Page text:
C. S. Lewis

C. S. Lewis

About C. S. Lewis

Clive Staples Lewis (29 November 1898 - 22 November 1963), commonly referred to as C. S. Lewis and known to his friends and family as 'Jack', was a novelist, poet, academic, medievalist, literary critic, essayist, lay theologian, and Christian apologist from Belfast, Ireland. He is known for both his fictional work, especially The Screwtape Letters, The Chronicles of Narnia, and The Space Trilogy and his non-fiction, such as Mere Christianity, Miracles, and The Problem of Pain. Lewis and fellow novelist J. R. R. Tolkien were close friends. Both authors served on the English faculty at Oxford University, and both were active in the informal Oxford literary group known as the 'Inklings'. According to his memoir Surprised by Joy, Lewis had been baptised in the Church of Ireland (part of the Anglican Communion) at birth, but fell away from his faith during his adolescence.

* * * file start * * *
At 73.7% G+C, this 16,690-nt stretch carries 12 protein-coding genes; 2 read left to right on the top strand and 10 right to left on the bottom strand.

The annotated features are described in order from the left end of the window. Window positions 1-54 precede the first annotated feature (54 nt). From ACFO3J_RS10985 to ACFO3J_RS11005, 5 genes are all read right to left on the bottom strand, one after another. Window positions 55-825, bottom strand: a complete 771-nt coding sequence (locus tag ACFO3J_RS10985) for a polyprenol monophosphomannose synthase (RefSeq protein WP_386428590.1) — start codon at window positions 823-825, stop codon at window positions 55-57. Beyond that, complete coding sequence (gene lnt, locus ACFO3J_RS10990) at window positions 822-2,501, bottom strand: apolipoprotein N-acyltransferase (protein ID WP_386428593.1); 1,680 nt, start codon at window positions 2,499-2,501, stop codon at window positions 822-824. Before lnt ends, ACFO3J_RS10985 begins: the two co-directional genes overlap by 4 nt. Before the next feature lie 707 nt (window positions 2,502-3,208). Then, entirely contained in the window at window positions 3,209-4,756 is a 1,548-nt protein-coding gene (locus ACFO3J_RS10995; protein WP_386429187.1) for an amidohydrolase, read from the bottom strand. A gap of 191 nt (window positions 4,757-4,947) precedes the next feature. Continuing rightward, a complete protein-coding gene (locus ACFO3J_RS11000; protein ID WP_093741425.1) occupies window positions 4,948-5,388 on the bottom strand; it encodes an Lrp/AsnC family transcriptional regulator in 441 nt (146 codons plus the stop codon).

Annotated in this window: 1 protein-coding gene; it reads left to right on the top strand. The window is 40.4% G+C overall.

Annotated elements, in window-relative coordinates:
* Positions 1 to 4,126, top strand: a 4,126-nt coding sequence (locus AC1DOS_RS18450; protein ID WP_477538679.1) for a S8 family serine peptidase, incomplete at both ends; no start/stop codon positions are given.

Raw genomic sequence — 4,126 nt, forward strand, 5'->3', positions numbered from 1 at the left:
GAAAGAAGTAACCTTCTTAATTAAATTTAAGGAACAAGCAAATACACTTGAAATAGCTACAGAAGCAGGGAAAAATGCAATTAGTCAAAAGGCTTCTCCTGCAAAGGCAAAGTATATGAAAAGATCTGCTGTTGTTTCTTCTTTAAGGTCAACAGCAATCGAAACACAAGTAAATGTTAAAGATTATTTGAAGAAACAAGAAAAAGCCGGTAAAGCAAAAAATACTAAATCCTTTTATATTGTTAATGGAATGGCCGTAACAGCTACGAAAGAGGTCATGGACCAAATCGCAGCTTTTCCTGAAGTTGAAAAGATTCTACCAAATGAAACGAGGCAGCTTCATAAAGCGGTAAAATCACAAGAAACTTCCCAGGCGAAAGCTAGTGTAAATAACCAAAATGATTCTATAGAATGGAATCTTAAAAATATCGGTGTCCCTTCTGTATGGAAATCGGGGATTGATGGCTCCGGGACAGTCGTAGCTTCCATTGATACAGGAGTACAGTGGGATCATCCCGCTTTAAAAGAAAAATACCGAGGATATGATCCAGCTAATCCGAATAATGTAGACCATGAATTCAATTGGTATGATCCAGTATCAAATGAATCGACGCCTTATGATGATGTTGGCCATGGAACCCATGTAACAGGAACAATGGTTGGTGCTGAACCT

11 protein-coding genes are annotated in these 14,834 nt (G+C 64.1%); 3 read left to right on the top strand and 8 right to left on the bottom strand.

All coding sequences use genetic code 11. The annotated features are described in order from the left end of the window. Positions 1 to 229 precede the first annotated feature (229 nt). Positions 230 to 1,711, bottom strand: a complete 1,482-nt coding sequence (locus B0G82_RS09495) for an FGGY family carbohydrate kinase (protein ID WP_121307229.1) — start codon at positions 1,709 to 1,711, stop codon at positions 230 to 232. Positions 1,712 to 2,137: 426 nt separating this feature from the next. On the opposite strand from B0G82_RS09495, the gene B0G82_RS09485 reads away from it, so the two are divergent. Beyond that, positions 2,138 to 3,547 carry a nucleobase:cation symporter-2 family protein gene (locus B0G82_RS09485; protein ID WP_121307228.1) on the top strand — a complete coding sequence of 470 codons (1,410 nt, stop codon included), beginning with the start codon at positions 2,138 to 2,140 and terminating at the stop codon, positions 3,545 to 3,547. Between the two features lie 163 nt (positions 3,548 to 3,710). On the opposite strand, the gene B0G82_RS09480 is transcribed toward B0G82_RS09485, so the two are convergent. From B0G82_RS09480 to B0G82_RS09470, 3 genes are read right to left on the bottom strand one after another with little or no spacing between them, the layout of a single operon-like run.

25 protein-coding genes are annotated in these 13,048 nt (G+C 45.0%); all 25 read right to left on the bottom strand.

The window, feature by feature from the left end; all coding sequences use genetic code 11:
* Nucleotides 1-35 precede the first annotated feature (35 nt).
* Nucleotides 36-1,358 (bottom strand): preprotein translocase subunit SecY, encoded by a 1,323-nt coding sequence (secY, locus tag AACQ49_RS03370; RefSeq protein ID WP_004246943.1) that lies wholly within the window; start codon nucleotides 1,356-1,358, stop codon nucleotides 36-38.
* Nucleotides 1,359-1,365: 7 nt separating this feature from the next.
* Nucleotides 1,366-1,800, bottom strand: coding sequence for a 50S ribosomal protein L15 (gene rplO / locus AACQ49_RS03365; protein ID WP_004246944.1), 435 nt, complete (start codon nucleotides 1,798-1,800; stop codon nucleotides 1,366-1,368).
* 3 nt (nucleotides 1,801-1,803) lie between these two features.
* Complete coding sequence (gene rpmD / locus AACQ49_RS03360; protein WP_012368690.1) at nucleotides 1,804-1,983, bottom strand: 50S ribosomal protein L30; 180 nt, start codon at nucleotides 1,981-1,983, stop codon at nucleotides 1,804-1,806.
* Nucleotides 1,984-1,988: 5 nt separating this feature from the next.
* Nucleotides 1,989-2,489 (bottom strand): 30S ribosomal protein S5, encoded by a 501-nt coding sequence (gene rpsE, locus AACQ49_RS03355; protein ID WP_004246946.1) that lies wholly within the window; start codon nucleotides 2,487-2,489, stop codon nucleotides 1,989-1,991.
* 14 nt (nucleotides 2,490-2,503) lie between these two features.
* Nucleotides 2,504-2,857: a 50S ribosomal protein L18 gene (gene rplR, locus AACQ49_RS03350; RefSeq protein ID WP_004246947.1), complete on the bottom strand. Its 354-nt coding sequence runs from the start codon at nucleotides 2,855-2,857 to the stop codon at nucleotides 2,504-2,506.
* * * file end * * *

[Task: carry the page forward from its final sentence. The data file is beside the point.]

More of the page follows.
Contributions by Jwrosenzweig, Dabbler, and 69.162.13.146.